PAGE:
The Department of Psychology at Texas State University offers a Graduate Certificate in Forensic Psychology to prepare individuals for career advancement in areas where Psychology and Criminal Justice intersect. Forensic Psychologists apply psychological principles to the criminal justice system. Those involved in the criminal justice system - whether they be officers making arrests, detectives interviewing witnesses, attorneys presenting a case or jurors processing information and attempting to reach a unanimous decision - will perform those duties more effectively with a background in forensic psychology. Topic areas in forensic psychology touch on all aspects of the system from more effective interviewing and questioning, the impact of drug and alcohol addiction on crime commission, how jurors function and influence each other as a part of a group, how jurors process information and make decisions, or how attorneys can best present evidence so that jurors can understand that evidence and make informed decisions.
15 Hours Total
Whom do I contact with additional questions?
Dr. Randall Osborne (firstname.lastname@example.org) is the Advisor for the Graduate Certificate in Forensic Psychology. General Texas State Certificate information may be viewed on the Graduate College website at:
Not really. An undergraduate degree in psychology is NOT required but background coursework in psychology and criminal justice would better position a student for success in the program.
Face-to-Face. The graduate certificate in Forensic Psychology is only offered in a face-to-face format. Students applying for the certificate will not be able to complete the required courses through online offerings only. Classes coded as face-to-face, must be completed in a face-to-face format. Though some of the courses are, occasionally, offered online, the entirety of the program is not. Students should not apply for the certificate program if they cannot attend classes on the Texas State campus.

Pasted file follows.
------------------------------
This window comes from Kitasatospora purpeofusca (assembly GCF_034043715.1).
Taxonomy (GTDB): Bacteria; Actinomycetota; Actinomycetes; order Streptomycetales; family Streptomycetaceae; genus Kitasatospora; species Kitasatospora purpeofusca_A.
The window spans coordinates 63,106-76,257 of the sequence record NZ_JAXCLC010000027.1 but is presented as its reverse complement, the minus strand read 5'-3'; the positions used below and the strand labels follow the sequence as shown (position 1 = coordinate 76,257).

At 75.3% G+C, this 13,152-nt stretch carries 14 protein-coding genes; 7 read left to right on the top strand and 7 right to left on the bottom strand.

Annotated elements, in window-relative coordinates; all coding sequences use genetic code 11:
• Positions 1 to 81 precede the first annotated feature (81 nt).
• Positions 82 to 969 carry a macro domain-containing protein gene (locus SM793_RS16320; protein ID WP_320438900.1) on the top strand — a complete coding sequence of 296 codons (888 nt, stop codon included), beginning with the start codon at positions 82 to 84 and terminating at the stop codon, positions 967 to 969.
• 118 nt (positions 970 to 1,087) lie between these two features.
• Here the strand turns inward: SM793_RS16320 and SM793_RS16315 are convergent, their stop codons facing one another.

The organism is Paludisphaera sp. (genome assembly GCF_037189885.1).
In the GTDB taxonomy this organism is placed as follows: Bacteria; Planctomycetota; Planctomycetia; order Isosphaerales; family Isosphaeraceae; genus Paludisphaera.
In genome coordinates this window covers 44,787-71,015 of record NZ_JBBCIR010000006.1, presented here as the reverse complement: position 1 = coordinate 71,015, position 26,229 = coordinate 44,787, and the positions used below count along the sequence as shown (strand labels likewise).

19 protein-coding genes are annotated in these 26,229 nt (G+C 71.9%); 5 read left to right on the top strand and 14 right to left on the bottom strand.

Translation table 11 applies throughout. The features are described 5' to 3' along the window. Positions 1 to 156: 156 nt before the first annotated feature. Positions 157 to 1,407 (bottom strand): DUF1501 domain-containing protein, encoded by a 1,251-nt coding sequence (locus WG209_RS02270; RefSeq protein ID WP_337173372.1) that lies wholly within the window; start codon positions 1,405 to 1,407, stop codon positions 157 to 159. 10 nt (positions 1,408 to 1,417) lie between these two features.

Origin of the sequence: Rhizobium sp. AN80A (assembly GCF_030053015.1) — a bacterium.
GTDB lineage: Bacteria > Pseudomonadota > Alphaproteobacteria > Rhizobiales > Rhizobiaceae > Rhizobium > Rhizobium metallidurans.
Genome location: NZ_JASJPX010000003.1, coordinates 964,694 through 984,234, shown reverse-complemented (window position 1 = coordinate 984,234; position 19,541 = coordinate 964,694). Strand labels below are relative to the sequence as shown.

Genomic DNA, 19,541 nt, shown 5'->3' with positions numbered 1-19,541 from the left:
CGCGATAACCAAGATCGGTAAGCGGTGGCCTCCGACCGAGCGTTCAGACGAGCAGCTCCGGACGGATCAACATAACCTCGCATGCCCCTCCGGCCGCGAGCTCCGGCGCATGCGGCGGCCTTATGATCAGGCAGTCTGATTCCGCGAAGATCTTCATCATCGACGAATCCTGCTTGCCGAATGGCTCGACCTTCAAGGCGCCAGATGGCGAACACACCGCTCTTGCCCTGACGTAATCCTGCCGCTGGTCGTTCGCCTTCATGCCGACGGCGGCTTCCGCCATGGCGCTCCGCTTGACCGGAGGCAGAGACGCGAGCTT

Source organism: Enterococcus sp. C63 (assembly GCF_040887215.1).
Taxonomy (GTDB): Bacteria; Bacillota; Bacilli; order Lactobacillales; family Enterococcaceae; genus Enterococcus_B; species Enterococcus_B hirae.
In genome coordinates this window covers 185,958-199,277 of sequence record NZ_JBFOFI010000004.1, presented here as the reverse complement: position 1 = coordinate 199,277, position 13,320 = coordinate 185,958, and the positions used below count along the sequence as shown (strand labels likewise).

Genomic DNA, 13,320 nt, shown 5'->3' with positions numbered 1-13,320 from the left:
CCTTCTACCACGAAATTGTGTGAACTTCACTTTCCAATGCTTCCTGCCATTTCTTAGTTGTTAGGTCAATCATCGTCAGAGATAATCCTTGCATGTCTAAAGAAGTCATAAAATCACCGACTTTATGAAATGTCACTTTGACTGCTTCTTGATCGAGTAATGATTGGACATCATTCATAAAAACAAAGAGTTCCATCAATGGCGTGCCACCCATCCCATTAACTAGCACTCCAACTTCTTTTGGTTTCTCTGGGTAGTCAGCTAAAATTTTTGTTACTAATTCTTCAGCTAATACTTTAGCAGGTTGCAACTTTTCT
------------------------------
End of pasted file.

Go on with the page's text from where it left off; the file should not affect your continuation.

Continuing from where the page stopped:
Yes, but it depends. If the student is pursuing a masters degree at the same time, generally they can be applied whenever they "fit" into the degree requirements. If someone were to complete the certificate and then, at a late time, get into a masters degree, it would be up to the program to decided if any of those courses would count. It is, of course, up to any particular program you might be accepted into as to whether they will count previous courses but many students are successful in doing so. Even if the courses are not used to "count" toward a masters or PhD degree, many complete the certificate to build credential toward applying to those programs.
Usually as a bridge to a masters or PhD degree (building credential and strengthening the application) or for job placement (seeking a job where background in this area would enhance one's resume) or for promotion (seeking a promotion where having this credential might set one apart from others seeking the same promotion).
It is VERY important to note that this is NOT a graduate degree. It is a clustering of courses that can assist in getting jobs in areas related to forensic psyhchology and criminal justice or as a stepping stone into forensic psychology masters and PhD programs.
Most students using it as a career advancement move - to apply for a promotion or seek a newly created position that seems tailored to these skills, have reported success in doing those very things. One of the first students to complete the certificate, Adrien, was able to use it to not only get promoted in a law enforcement agency but to seek a newly created position that was well-suited to these skills.
This is NOT a licensing program. By calling it a "certificate," we mean a clustering of courses that demonstrates some breadth and depth in the area of forensic psychology. It is not a degree, nor is it a professional certification or license to practice. It is to be used to demonstrate advanced coursework and knowledge in an area to pursue job advancement or step up into a masters or PhD program.
By itself, NO. Certificate programs and other clustering of courses that are not a full degree do not, generally, qualify for the Title IV financial aid. Many students pursue the certificate while pursuing a masters degree at Texas State, hence the courses would also count towards any financial aid they have for pursuing that graduate degree.